Science Fiction & Fantasy

IntheNightWood-Banner_Final_Lightspeed Oct 2018

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Fantasy Podcasts

Fantasy

Our Side of the Door

It isn’t until I realize I can’t find my son—really can’t find him—that I think of all the other things I can’t see in the starlit orchard. “Cruz!” I yell. “Buddy! You win!” There is no moon. The trees are thick with blossoms. I hear Cruz in the tall grasses, rustling, giggling. He is six years old. This wouldn’t bother my wife. Alyssa believes that Cruz should learn to use a knife, to light a match, to walk beside a river without stumbling and drowning.

Fantasy

Godmeat

The godmeat stank of hibiscus and saltwater. Its noxious divinity threaded through the kitchen, the air itself feeling suddenly buoyant in its wake. If Hark closed his eyes, he could almost imagine himself on the beach where Spear had killed the Sea Mother; pale green water lapping at his feet, miles of white sand stretching into the distance, while pink blossoms bobbed in the surf. He could almost see Spear standing on top of the godthing, her weapon shimmering with the blue blood of the dying Beast.

Fantasy

A Place Without Portals

It was only then that she woke up in her nice warm bed and discovered that her entire adventure in the land of Nys had been nothing but a dream. Everything she had experienced from the very beginning, starting with the ancient soothsayer with the parchment skin and beclouded eyes appearing at her door to brush those gnarled fingers against her cheek and murmur, “Yes, you are the one, you are the chosen one, you are the one destined to defeat the great evil.”

Fantasy

You Do Nothing But Freefall

Once upon a time, a fox came across a cat in the forest. Or something very similar to a cat, at least. The thing was neither flesh nor fur, but pale enamel, the tip of its nose and the insides of its ears daubed with blood. It sat on its polished haunches atop a mossy log beside a babbling brook, paw metronoming in salute. “Hello,” said the fox to the cat, drawn to its gleam and its amiable expression, its bobbing foreleg, but mostly by the golden coin at its throat.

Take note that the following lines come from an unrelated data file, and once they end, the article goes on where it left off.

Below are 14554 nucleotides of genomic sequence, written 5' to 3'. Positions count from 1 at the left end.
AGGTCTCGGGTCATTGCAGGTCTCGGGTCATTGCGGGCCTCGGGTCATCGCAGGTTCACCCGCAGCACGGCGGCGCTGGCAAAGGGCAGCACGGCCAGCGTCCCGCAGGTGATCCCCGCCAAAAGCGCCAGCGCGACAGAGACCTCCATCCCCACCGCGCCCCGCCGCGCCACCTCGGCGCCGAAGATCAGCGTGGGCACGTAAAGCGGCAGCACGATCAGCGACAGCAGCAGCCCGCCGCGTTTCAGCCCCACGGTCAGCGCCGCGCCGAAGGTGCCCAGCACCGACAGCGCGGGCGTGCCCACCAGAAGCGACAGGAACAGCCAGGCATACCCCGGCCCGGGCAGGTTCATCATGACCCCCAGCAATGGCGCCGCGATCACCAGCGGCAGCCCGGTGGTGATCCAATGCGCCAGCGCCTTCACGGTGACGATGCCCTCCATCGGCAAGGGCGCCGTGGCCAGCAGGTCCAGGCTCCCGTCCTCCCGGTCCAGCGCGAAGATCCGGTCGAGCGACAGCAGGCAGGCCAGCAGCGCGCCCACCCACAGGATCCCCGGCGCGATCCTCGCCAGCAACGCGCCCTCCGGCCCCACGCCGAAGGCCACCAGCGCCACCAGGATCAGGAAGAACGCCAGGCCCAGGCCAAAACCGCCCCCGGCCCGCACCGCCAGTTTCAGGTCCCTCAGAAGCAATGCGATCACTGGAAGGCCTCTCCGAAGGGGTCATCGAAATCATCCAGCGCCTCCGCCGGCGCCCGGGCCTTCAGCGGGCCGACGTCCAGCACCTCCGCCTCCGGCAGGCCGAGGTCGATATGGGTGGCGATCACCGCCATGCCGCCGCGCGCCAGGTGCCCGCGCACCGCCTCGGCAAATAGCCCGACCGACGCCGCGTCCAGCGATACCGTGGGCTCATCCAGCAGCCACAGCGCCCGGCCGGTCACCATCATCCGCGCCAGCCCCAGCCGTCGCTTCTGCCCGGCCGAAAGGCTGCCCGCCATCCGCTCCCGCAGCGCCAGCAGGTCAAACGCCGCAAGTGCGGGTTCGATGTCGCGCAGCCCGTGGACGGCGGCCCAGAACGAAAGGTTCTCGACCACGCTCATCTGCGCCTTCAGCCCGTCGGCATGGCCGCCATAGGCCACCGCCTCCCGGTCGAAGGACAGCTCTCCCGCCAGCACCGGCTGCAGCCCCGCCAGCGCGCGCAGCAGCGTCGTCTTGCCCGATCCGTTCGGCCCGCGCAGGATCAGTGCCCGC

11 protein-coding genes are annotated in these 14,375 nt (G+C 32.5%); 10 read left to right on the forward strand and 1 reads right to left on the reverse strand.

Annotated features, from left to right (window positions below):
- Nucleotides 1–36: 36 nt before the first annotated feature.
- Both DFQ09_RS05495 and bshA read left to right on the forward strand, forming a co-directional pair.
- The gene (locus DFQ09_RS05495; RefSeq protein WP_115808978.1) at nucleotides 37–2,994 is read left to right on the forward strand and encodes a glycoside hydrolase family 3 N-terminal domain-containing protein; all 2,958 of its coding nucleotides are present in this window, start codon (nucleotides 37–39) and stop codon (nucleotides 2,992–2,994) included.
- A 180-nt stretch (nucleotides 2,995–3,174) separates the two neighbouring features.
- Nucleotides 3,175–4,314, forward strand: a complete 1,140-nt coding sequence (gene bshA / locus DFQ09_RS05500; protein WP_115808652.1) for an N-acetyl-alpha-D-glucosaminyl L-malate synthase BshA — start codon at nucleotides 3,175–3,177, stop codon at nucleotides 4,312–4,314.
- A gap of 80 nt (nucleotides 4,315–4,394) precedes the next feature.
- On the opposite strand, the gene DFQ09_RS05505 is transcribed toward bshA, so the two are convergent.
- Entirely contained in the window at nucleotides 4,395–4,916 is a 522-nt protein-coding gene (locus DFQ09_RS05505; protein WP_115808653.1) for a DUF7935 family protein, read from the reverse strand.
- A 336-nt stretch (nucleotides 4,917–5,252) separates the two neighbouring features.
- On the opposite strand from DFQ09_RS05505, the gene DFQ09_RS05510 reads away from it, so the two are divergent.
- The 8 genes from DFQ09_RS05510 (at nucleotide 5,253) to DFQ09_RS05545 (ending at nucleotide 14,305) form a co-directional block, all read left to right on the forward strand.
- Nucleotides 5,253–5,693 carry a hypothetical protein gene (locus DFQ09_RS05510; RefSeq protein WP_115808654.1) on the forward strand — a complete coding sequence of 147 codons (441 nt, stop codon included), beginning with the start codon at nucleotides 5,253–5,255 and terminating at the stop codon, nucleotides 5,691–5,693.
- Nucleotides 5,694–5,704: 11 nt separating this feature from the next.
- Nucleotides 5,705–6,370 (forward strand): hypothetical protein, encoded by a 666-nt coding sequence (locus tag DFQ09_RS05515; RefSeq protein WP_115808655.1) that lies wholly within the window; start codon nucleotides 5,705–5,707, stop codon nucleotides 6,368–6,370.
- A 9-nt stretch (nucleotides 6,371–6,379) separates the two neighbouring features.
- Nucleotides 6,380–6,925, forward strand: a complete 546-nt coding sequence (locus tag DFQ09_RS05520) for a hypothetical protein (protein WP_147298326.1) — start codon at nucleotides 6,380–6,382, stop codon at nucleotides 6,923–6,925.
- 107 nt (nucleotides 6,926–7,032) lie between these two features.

Fantasy

Al-Kahf (الكهف)

There once lived a man who was stolen from the sea. Rare and magnificent, he lived in his cave, rising to the surface every so often to pluck the strings of his violin for the birds before retreating into the water to play for his kin. They spent their days enthralled by the doleful songs of the man who lived in the littoral cave. But there came a day when the songs ceased and the people stopped going and the man was nowhere to be seen.

Fantasy

A Coward’s Death

Well, the 101,201st Emperor needed some levies to build a huge statue of himself, so he said, “Okay, all of my recently subjugated peoples: If you’ve got at least two sons, you need to give me your first-born. But don’t worry, I’ll give him back, assuming he can survive ten years of lifting these big heavy stones.” In some places, people weren’t happy about this. The city of Yashar revolted, and in response the Emperor’s legions killed the men, castrated the boys, and sold all the survivors into slavery.

Fantasy

The Quiet Like a Homecoming

Travel to Scandinavia if you can, the older cats told me, the queens in their raftered kingdoms. The coffee there, they said, is bitter as an old lie. The Norsemen are beautiful, their women even more sublime, but most importantly, they are quiet. Preoccupied only with Nordic things, disinterested in the outside world. This is crucial. This is what makes them safe. But this is not the only reason I am here.

Fantasy

The Court Magician

The boy who will become court magician this time is not a cruel child. Not like the last one, or the one before her. He never stole money from Blind Carel’s cup, or thrashed a smaller child for sweets, or kicked a dog. This boy is a market rat, which sets him apart from the last several, all from highborn or merchant families. This isn’t about lineage, or even talent. He watches the street magicians every day, with a hunger in his eyes that says he knows he could do what they do.

Fantasy

The Substance of My Lives, the Accidents of Our Births

I seem to make an outcast of myself every time I’m a teenager. Which is fine, I guess. I’ll take one good dog and one good friend over being a phony and fitting in. Alicia points. “There he is, Jamie!” A couple hundred feet away, our trailer park’s newest resident grabs a box from the van parked in front of his single-wide. He’s gray-haired and buff, like if The Rock were an old man. Alicia and I are sprawled on top of a wooden picnic table in the park’s rusted old playground.

Fantasy

You Will Never Know What Opens

One of the doors in the closet, behind the boxes, leads to a harsh desert world. The first time you stepped through, you didn’t bring water, and nearly died as you crouched beneath the sun, waiting for the door to open again. You were saved only by the unexpected appearance of someone draped in gray, who gave you water before showing you a mottled face of lizard skin. You screamed. By the time you returned, you could barely stand. Your head pounded; your skin was badly burnt.